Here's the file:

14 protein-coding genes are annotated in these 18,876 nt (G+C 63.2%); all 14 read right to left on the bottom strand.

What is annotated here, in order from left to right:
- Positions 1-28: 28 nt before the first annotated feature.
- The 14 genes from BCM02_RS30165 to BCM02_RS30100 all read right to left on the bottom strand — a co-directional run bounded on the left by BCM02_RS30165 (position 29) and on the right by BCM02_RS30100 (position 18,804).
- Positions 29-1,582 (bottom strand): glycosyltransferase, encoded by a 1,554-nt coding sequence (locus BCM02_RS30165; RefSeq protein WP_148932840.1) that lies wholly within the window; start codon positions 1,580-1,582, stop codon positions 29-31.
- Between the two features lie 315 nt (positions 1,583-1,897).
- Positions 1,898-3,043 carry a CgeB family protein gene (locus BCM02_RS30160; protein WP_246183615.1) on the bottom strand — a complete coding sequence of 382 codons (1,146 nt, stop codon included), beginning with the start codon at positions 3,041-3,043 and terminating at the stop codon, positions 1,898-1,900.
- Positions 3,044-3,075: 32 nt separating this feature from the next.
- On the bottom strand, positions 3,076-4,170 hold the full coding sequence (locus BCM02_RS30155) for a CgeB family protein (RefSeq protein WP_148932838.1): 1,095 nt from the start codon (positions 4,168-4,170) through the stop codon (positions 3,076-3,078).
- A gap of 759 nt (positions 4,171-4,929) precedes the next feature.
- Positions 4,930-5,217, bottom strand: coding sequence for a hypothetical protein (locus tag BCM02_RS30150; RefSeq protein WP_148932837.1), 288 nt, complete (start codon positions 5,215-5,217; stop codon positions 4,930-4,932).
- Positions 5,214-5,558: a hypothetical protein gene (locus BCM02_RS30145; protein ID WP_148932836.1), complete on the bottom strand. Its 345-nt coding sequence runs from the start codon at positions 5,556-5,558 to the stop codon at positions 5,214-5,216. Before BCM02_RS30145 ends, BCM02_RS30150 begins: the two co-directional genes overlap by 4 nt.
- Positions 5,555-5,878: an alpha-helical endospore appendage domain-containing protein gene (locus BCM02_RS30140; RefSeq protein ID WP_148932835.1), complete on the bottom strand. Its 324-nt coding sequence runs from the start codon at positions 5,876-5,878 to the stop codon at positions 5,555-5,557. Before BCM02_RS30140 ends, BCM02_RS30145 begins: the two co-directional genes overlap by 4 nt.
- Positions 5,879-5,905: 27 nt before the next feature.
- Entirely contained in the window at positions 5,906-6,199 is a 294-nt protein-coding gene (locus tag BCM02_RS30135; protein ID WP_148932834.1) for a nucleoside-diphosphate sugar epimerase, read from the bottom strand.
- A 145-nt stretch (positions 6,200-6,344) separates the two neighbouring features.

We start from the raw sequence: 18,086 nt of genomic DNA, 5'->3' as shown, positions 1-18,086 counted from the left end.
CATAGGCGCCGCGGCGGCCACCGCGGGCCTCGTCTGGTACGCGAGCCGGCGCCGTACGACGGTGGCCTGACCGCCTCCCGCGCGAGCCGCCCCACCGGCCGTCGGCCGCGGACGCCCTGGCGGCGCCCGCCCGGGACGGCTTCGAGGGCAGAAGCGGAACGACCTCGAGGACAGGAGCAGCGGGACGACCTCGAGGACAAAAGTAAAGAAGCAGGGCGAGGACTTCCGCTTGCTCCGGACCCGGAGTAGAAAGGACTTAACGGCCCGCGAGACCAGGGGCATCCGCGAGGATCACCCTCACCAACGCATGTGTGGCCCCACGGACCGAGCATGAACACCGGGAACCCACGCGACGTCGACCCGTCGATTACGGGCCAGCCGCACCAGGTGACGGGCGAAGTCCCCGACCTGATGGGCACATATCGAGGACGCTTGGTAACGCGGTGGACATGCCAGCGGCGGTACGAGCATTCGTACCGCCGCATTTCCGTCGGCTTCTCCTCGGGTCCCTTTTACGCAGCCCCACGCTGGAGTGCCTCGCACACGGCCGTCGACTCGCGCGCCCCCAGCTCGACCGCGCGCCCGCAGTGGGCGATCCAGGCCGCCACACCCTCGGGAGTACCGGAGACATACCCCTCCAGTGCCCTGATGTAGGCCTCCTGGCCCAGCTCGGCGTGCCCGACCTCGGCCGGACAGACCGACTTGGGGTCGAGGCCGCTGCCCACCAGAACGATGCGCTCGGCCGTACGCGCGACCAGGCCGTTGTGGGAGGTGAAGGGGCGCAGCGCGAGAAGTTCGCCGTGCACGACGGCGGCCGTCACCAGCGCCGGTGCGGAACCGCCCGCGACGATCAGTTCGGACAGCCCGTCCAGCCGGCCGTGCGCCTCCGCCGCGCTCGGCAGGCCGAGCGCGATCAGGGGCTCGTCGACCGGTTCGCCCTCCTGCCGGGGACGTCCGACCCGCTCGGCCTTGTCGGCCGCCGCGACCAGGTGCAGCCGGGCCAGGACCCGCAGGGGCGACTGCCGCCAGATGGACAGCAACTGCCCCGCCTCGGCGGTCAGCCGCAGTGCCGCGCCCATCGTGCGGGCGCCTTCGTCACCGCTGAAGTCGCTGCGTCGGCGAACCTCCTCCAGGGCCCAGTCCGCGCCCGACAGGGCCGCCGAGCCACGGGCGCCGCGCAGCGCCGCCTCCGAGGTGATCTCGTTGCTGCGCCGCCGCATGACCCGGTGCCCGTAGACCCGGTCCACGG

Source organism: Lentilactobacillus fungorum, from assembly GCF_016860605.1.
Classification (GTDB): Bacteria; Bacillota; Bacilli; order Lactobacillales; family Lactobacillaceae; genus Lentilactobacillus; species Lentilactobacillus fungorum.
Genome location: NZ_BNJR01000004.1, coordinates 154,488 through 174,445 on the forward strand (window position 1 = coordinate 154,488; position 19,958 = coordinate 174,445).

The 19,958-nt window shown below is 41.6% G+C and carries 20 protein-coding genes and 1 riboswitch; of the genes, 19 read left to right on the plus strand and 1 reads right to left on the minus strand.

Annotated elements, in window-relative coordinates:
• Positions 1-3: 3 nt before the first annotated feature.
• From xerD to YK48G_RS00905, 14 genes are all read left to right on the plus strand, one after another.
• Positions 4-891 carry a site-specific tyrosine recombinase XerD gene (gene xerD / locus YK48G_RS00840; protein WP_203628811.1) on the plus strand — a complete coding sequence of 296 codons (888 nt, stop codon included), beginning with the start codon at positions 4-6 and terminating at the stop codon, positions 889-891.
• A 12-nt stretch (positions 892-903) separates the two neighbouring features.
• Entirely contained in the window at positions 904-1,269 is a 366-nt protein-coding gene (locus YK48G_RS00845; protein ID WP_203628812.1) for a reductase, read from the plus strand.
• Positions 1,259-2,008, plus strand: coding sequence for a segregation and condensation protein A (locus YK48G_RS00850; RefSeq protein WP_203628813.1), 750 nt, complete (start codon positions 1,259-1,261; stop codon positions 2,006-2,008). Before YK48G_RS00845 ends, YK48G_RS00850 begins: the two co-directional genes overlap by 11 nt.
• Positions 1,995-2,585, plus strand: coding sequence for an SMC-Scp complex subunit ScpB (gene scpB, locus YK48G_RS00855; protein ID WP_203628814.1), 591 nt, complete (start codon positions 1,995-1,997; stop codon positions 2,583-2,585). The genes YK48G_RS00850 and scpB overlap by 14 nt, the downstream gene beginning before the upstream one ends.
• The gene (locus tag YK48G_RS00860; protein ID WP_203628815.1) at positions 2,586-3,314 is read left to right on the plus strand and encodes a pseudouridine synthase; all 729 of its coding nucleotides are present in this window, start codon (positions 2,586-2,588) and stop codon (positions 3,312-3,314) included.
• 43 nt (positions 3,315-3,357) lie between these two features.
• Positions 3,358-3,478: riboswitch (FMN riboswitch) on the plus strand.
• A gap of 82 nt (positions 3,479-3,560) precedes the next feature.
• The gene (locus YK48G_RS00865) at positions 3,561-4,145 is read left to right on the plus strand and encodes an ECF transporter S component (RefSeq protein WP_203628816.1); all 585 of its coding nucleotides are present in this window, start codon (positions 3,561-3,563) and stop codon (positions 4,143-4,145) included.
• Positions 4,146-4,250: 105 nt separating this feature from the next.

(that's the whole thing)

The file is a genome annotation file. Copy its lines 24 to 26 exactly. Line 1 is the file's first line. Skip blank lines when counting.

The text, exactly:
• Positions 1-3: 3 nt before the first annotated feature.
• From xerD to YK48G_RS00905, 14 genes are all read left to right on the plus strand, one after another.
• Positions 4-891 carry a site-specific tyrosine recombinase XerD gene (gene xerD / locus YK48G_RS00840; protein WP_203628811.1) on the plus strand — a complete coding sequence of 296 codons (888 nt, stop codon included), beginning with the start codon at positions 4-6 and terminating at the stop codon, positions 889-891.